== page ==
Big deposits become a big problem for lenders

  • Article by: JENNIFER BJORHUS , Star Tribune
  • Updated: May 21, 2012 - 1:57 PM

A credit union has cut one of its interest rates to zero.

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rshacklefordMay. 20, 12 9:12 PM

I thought the people with financial liquidity such as this amount (i.e. very high) were re-investing it in Main Street! Wow...I guess I was really fooled by what Wall Street guaranteed after their behinds were bailed out. Home ownership used to be a very good investment. That turned out to be untrue. Now, having money is not even a good investment. Where to now, USA?

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jim2011beamMay. 20, 12 9:32 PM

Last week I moved a large (> $100,000) amount from USBank to a local community bank. Just looking for the best rate I could find. I couldn't find a credit union that would pay me as much as the community bank. The nice thing is, USBank offered to match the community bank rate but I had already done the paperwork. So when I have another large amount in a couple of weeks I'm going to check with everybody else before I ask USBank. If they match the best rate I'll stay at USBank.

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BarryBenMay. 20, 1210:04 PM

So In other words, we really have no real use for banks anymore. They won't pay their customers for using their money, and they don't want to lend it out. Sounds like Medical Insurance companies. Maybe they should call themselves non-profits. Try this SCAM for awhile. Cccc If it gets some sympathy, because as a Business Entity, BANKS rrrr Currently an Albatross on Society....

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Loon03May. 20, 1210:06 PM

Just goes to show how little interest there is in our economy. Like me, most people are just digging in and taking no risks. Hard to be a risk taker when your own governments hate you.

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falcon1679May. 20, 1210:53 PM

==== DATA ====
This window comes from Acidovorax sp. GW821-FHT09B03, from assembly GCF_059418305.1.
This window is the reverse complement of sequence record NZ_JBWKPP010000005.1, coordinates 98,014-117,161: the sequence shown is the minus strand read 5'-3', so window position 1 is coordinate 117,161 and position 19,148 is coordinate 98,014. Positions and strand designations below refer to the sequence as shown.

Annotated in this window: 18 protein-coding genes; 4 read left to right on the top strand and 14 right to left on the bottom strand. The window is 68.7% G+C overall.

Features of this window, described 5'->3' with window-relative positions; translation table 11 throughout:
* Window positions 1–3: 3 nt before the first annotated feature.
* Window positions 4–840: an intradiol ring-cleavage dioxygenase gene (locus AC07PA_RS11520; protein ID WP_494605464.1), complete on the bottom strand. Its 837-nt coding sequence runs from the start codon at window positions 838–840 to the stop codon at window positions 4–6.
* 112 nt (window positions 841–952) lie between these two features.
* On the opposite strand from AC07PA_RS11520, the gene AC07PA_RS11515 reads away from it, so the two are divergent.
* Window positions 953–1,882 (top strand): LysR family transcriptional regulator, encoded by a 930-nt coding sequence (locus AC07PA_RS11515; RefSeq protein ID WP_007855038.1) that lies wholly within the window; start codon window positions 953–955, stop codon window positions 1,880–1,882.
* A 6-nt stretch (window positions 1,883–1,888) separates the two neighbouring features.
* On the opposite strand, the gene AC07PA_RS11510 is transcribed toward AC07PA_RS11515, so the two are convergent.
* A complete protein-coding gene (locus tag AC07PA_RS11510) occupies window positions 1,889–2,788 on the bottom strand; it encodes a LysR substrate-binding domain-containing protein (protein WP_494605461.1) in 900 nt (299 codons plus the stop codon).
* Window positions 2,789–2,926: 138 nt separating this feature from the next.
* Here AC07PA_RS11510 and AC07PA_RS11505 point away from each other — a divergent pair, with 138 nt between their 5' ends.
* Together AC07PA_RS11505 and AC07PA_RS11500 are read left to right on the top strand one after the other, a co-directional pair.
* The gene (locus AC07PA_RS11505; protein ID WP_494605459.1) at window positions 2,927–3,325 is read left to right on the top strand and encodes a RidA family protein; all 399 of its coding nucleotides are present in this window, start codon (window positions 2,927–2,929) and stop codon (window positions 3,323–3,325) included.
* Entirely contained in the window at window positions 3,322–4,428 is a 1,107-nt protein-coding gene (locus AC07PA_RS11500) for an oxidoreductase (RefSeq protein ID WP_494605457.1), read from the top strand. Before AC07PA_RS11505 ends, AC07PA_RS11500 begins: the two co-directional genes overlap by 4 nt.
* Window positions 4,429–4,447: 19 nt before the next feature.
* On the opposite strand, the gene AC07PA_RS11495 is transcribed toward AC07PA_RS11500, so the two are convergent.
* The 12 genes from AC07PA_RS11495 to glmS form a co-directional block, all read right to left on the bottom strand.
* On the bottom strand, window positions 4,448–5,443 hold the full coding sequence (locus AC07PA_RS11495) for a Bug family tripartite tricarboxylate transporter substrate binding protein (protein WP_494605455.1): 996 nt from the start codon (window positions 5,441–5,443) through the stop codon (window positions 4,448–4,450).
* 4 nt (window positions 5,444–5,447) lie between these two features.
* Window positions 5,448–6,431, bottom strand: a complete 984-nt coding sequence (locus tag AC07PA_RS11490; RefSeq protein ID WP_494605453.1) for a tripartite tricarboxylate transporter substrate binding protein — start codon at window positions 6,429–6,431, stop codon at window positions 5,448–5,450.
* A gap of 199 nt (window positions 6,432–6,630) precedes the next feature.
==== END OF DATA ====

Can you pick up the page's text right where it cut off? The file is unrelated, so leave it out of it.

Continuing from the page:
Loon03 - Just goes to show how little interest there is in our economy. Like me, most people are just digging in and taking no risks. Hard to be a risk taker when your own governments hate you. ------------------ What risk? The only people that take a risk are those that trust the "risk takers" with their money. Wall street got bailed out. The rest of us got the shaft.

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truthtopowerMay. 20, 1211:21 PM

It's a pretty bad sign when there's so much liquidity present that banks and credit unions cannot earn any profit on the loans they make. They will turn to fees more and more instead in order to keep the lights on. If things don't turn around soon, nobody will be keeping their cash anywhere except under their mattress--frankly, except for the convenience of paying bills and fire safety, there is no incentive to leave cash in a money market account anymore and the credit union is all but telling its customers to use "Bank of Sealy."

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hobie2May. 21, 12 1:18 AM

Those with big money are not investing it, and banks have money at no cost but don't make loans and don't want any more deposits - and we should trust them to make the economy run?... So tell us, GOP - why do those with big money get tax breaks to make jobs? They are just sitting on cash... This is 1928 all over again, and for the every same reasons. Put back Glass-Seagl and keep the money in the communities - the banks will either loan it to the local people and businesses or go under. Tax those who have the cash and move the money into the hands of those who will use it - just like they did in 1931. Redress the imbalance or die a slow withering death

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george13May. 21, 12 5:44 AM

This must not apply to all credit unions- mine (starts with an H, ends with "way") seems to have little interest in lending. (No pun intended).

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plummpjMay. 21, 12 6:16 AM

What the article is saying is that there are more people wanting to save than borrow (more saving than borrowing). Given that Star is at their limit, And the low interest rate environment, Star cannot pay a decent or any return on savings.

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sblodenMay. 21, 12 7:11 AM

I hope none of these too much money to save people don't hold huge amounts of debt. A great way to make 4-6% GUARANTEED is to pay your savings towards the principle on your mortgage. Better yet any credit card debt is a good target.

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